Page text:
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DIY Book Nook: Tiny House With a Forest View (Includes Patterns and Printables)

You can build a book nook like this!

You can build a book nook like this!

How to Make a Tiny House Book Nook With a Forest Scene

Book nooks are special little additions that bring life to any bookshelf. They can also be themed to match one's favorite book or story—a snippet of a special or memorable scene.

These nooks can be placed between books or can stand alone. For this particular book nook, I decided to make a half tiny house with a bench, a bookcase, and a large picture window looking out onto a firefly-lighted forest. I also added a few homey touches such as pillows, a snow-drizzled window, and a cute cat.

The main structure and accessories can be built using everyday materials such as cardboard, PVC board, or foam boards from top to bottom. The finishes are all printed, thus rendering this build perfect for beginners. Included are step-by-step instructions on how to create the structure, all the way to assembly. This book nook can be completed in two to three days.

A view of the book nook from all angles.

A view of the book nook from all angles.


You'll need:

  • cardboard/PVC board/foam board/wood
  • super glue/glue gun/glue sticks
  • dried twigs
  • fairy lights
  • popsicle sticks
  • yarn
  • minky (faux fur) fabric, or any fabric
  • pebbles
  • acetate film
  • cutting tools
  • measuring tools
  • acrylic paint
  • paintbrushes
  • white spray paint
Structure and measurements

Structure and measurements

About the Structure

To begin the project, cut out the boards for the ceiling, right wall, left wall, flooring, window wall, and back portion of the book nook (forest area).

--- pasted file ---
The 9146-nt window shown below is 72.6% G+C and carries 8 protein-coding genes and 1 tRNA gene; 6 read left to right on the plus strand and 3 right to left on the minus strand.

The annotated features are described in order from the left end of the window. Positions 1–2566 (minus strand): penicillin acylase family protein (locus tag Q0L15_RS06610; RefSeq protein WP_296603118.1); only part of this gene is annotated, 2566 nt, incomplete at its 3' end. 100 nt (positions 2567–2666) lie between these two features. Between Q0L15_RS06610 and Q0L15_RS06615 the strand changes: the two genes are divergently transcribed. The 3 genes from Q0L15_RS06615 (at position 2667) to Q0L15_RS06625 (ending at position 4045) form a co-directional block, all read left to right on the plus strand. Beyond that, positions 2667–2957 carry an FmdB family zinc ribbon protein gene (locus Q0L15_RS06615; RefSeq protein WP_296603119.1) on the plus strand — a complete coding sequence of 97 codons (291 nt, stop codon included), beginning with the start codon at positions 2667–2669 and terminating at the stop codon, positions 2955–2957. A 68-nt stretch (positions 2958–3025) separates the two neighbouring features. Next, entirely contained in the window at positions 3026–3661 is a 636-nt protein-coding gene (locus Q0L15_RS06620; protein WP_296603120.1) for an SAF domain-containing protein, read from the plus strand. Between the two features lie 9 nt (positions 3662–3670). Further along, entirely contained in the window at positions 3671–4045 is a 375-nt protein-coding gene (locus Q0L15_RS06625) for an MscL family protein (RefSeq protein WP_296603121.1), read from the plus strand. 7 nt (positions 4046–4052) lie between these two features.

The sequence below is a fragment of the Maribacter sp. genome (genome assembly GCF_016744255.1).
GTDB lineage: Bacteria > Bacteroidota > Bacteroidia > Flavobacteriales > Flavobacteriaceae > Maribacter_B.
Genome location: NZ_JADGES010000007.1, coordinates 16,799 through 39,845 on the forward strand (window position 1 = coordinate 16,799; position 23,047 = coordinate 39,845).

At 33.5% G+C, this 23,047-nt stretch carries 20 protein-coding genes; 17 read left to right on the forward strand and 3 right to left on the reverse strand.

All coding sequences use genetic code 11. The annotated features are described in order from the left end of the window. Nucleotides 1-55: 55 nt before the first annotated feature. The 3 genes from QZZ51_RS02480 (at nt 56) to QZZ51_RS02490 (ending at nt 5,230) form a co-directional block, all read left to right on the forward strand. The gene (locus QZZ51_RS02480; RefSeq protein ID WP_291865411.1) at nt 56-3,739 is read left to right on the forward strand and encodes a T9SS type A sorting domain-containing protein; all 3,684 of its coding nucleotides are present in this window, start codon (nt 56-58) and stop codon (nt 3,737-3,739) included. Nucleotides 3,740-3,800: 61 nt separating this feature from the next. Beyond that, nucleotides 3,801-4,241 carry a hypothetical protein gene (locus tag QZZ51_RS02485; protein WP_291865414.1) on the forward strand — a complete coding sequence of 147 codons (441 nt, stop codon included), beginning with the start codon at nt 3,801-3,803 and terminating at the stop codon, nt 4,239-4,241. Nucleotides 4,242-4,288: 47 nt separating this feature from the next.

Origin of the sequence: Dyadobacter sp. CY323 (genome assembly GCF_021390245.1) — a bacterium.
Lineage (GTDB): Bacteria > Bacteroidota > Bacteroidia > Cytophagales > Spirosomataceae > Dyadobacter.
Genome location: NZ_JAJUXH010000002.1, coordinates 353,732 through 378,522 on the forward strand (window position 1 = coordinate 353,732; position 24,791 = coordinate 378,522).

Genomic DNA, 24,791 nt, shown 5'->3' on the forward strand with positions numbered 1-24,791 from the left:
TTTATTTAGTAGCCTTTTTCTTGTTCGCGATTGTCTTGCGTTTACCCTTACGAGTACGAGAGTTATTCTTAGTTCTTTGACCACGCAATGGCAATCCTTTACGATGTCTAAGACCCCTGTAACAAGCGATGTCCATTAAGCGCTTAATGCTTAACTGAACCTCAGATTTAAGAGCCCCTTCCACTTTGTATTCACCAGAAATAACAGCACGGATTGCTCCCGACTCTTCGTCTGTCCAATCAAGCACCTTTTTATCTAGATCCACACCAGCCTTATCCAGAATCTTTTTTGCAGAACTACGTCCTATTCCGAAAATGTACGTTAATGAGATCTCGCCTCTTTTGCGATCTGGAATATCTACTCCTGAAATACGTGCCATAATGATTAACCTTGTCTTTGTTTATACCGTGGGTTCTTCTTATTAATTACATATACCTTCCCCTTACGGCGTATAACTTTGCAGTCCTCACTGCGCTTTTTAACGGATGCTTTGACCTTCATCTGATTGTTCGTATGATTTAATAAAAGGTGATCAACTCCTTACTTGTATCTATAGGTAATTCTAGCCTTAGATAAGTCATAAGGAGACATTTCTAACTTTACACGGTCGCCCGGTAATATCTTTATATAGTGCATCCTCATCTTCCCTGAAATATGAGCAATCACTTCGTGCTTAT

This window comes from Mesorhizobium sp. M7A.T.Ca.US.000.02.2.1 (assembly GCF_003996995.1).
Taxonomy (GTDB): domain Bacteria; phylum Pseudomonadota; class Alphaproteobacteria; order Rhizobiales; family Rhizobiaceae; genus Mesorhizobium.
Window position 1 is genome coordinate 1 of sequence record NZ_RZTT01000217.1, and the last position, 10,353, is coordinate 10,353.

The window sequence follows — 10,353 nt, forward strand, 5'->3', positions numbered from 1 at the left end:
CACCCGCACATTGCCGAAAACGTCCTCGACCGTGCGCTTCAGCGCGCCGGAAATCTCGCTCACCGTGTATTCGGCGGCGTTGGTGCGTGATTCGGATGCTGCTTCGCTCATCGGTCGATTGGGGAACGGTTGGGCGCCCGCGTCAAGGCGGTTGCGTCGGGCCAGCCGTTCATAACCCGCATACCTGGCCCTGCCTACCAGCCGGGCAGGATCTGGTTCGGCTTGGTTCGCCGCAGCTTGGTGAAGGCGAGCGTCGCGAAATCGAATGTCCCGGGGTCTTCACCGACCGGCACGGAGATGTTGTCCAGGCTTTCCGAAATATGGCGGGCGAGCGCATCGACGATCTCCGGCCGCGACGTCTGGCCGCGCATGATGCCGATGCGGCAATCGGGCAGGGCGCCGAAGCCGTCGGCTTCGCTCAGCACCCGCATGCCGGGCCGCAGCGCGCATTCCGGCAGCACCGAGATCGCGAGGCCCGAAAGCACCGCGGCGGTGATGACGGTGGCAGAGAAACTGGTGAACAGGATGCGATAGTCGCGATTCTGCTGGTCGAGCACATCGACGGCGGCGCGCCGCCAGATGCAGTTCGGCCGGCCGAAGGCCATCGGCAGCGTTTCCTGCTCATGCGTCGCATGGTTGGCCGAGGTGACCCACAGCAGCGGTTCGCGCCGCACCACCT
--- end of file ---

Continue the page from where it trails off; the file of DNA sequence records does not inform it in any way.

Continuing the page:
Steps 1 to 4: Create the Walls and Floor

Step 1: Print all of the finishes for the walls and floor. For the right side wall, I chose a weathered brick print to give the nook a cozy, rustic feel.

Step 2: Glue the printed chevron pattern wood parquet flooring onto the board. To make this build a bit more realistic-looking, use the printout as a pattern to cut out popsicle stick chips and glue them, mimicking the pattern. Stain and finish the wood accordingly (but this is for more advanced builders).

Step 3: Cut out the window wall, cut out the window, and add the trim. The trim is strips of 1/2" boards. Paint the wall a grey color, or print out the grey printable sheet included in this tutorial and glue it onto the wall, cutting out portions that need to be removed.

Step 4: Attach the right wall to the floor and the window wall. You can use hot glue or super glue for this. Make sure that everything lines up perfectly.

Steps 1 through 4

Steps 1 through 4

Step 5: Create the Window

Here is a view of the portion of the back of the nook where the forest will be. Note that the acetate for the window was added as well as for the trim. For the snow, spray a little bit of white spray paint onto the back of the wall onto the corners of the acetate window. This will give it that wonderful winter feel.

Step 6: Begin Adding the Forest Scene

The inner portion of the book nook will house the forest. Print the forest scene included in the gallery above.

Note that the right wall will consist of three prints/designs. One will be the brick wall on the right side, the middle is the wooden slats, and the winter scene should be glued on to that end on the left side: so, three different designs on one board.

Glue on the back wall of the forest scene. This will leave a pocket for the dried twigs.

Steps 7 to 10: Complete the Forest Scene